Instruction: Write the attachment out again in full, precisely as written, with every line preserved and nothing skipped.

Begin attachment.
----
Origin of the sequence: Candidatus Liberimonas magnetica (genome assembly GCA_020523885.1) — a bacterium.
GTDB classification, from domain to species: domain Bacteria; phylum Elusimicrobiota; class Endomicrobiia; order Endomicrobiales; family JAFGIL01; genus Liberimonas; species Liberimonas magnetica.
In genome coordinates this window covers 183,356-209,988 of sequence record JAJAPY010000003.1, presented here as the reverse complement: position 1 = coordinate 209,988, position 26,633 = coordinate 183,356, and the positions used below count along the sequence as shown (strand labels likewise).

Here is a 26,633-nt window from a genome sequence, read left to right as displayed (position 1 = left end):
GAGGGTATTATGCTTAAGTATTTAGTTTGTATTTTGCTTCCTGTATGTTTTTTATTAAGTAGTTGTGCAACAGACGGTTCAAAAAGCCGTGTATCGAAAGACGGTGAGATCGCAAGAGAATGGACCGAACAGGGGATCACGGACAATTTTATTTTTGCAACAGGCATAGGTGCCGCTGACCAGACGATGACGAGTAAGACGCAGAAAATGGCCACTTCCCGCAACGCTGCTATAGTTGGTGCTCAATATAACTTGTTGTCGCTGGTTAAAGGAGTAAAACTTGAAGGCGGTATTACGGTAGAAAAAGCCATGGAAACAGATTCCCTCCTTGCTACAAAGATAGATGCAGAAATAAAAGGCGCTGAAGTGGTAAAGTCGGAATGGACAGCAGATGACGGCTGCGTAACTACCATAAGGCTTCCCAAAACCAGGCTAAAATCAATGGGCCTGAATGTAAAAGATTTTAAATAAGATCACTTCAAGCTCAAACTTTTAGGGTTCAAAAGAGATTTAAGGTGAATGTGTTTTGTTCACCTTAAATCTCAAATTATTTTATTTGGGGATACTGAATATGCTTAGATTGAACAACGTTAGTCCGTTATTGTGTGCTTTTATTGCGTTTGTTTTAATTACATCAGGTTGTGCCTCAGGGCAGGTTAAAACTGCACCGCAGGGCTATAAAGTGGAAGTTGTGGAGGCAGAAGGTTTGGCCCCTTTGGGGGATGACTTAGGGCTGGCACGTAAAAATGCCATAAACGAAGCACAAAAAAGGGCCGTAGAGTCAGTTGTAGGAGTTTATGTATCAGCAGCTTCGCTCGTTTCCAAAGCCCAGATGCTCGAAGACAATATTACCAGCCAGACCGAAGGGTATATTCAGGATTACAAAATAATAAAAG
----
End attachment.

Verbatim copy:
Origin of the sequence: Candidatus Liberimonas magnetica (genome assembly GCA_020523885.1) — a bacterium.
GTDB classification, from domain to species: domain Bacteria; phylum Elusimicrobiota; class Endomicrobiia; order Endomicrobiales; family JAFGIL01; genus Liberimonas; species Liberimonas magnetica.
In genome coordinates this window covers 183,356-209,988 of sequence record JAJAPY010000003.1, presented here as the reverse complement: position 1 = coordinate 209,988, position 26,633 = coordinate 183,356, and the positions used below count along the sequence as shown (strand labels likewise).

Here is a 26,633-nt window from a genome sequence, read left to right as displayed (position 1 = left end):
GAGGGTATTATGCTTAAGTATTTAGTTTGTATTTTGCTTCCTGTATGTTTTTTATTAAGTAGTTGTGCAACAGACGGTTCAAAAAGCCGTGTATCGAAAGACGGTGAGATCGCAAGAGAATGGACCGAACAGGGGATCACGGACAATTTTATTTTTGCAACAGGCATAGGTGCCGCTGACCAGACGATGACGAGTAAGACGCAGAAAATGGCCACTTCCCGCAACGCTGCTATAGTTGGTGCTCAATATAACTTGTTGTCGCTGGTTAAAGGAGTAAAACTTGAAGGCGGTATTACGGTAGAAAAAGCCATGGAAACAGATTCCCTCCTTGCTACAAAGATAGATGCAGAAATAAAAGGCGCTGAAGTGGTAAAGTCGGAATGGACAGCAGATGACGGCTGCGTAACTACCATAAGGCTTCCCAAAACCAGGCTAAAATCAATGGGCCTGAATGTAAAAGATTTTAAATAAGATCACTTCAAGCTCAAACTTTTAGGGTTCAAAAGAGATTTAAGGTGAATGTGTTTTGTTCACCTTAAATCTCAAATTATTTTATTTGGGGATACTGAATATGCTTAGATTGAACAACGTTAGTCCGTTATTGTGTGCTTTTATTGCGTTTGTTTTAATTACATCAGGTTGTGCCTCAGGGCAGGTTAAAACTGCACCGCAGGGCTATAAAGTGGAAGTTGTGGAGGCAGAAGGTTTGGCCCCTTTGGGGGATGACTTAGGGCTGGCACGTAAAAATGCCATAAACGAAGCACAAAAAAGGGCCGTAGAGTCAGTTGTAGGAGTTTATGTATCAGCAGCTTCGCTCGTTTCCAAAGCCCAGATGCTCGAAGACAATATTACCAGCCAGACCGAAGGGTATATTCAGGATTACAAAATAATAAAAG